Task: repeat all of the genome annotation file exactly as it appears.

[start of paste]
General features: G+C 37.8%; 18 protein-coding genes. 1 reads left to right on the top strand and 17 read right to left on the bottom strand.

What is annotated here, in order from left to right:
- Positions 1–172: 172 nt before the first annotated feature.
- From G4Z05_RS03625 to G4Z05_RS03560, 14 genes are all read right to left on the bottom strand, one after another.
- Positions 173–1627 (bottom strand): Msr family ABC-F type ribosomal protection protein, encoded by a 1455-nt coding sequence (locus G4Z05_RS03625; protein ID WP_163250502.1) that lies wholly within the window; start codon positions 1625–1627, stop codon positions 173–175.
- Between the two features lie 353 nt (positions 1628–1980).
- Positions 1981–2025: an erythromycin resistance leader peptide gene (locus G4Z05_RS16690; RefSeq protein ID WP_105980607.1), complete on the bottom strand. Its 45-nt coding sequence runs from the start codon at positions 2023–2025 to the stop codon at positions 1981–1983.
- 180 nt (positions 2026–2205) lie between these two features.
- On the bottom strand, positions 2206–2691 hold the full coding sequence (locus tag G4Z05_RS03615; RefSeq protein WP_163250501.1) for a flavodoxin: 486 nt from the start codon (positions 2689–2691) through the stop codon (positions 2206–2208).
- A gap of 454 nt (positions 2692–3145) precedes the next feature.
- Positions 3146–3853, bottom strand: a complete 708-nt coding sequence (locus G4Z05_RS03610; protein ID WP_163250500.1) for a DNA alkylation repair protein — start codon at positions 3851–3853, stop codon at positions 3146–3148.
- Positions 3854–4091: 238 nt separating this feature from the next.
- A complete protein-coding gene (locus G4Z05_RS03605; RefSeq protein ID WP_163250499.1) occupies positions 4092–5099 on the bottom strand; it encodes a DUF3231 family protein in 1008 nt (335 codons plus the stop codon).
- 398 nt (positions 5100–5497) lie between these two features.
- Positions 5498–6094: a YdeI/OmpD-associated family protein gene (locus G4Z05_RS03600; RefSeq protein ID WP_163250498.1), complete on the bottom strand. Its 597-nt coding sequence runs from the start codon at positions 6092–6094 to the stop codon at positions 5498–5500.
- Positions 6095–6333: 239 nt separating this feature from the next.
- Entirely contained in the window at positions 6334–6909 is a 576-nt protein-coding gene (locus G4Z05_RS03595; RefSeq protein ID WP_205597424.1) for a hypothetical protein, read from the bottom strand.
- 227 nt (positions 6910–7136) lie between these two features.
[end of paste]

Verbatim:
General features: G+C 37.8%; 18 protein-coding genes. 1 reads left to right on the top strand and 17 read right to left on the bottom strand.

What is annotated here, in order from left to right:
- Positions 1–172: 172 nt before the first annotated feature.
- From G4Z05_RS03625 to G4Z05_RS03560, 14 genes are all read right to left on the bottom strand, one after another.
- Positions 173–1627 (bottom strand): Msr family ABC-F type ribosomal protection protein, encoded by a 1455-nt coding sequence (locus G4Z05_RS03625; protein ID WP_163250502.1) that lies wholly within the window; start codon positions 1625–1627, stop codon positions 173–175.
- Between the two features lie 353 nt (positions 1628–1980).
- Positions 1981–2025: an erythromycin resistance leader peptide gene (locus G4Z05_RS16690; RefSeq protein ID WP_105980607.1), complete on the bottom strand. Its 45-nt coding sequence runs from the start codon at positions 2023–2025 to the stop codon at positions 1981–1983.
- 180 nt (positions 2026–2205) lie between these two features.
- On the bottom strand, positions 2206–2691 hold the full coding sequence (locus tag G4Z05_RS03615; RefSeq protein WP_163250501.1) for a flavodoxin: 486 nt from the start codon (positions 2689–2691) through the stop codon (positions 2206–2208).
- A gap of 454 nt (positions 2692–3145) precedes the next feature.
- Positions 3146–3853, bottom strand: a complete 708-nt coding sequence (locus G4Z05_RS03610; protein ID WP_163250500.1) for a DNA alkylation repair protein — start codon at positions 3851–3853, stop codon at positions 3146–3148.
- Positions 3854–4091: 238 nt separating this feature from the next.
- A complete protein-coding gene (locus G4Z05_RS03605; RefSeq protein ID WP_163250499.1) occupies positions 4092–5099 on the bottom strand; it encodes a DUF3231 family protein in 1008 nt (335 codons plus the stop codon).
- 398 nt (positions 5100–5497) lie between these two features.
- Positions 5498–6094: a YdeI/OmpD-associated family protein gene (locus G4Z05_RS03600; RefSeq protein ID WP_163250498.1), complete on the bottom strand. Its 597-nt coding sequence runs from the start codon at positions 6092–6094 to the stop codon at positions 5498–5500.
- Positions 6095–6333: 239 nt separating this feature from the next.
- Entirely contained in the window at positions 6334–6909 is a 576-nt protein-coding gene (locus G4Z05_RS03595; RefSeq protein ID WP_205597424.1) for a hypothetical protein, read from the bottom strand.
- 227 nt (positions 6910–7136) lie between these two features.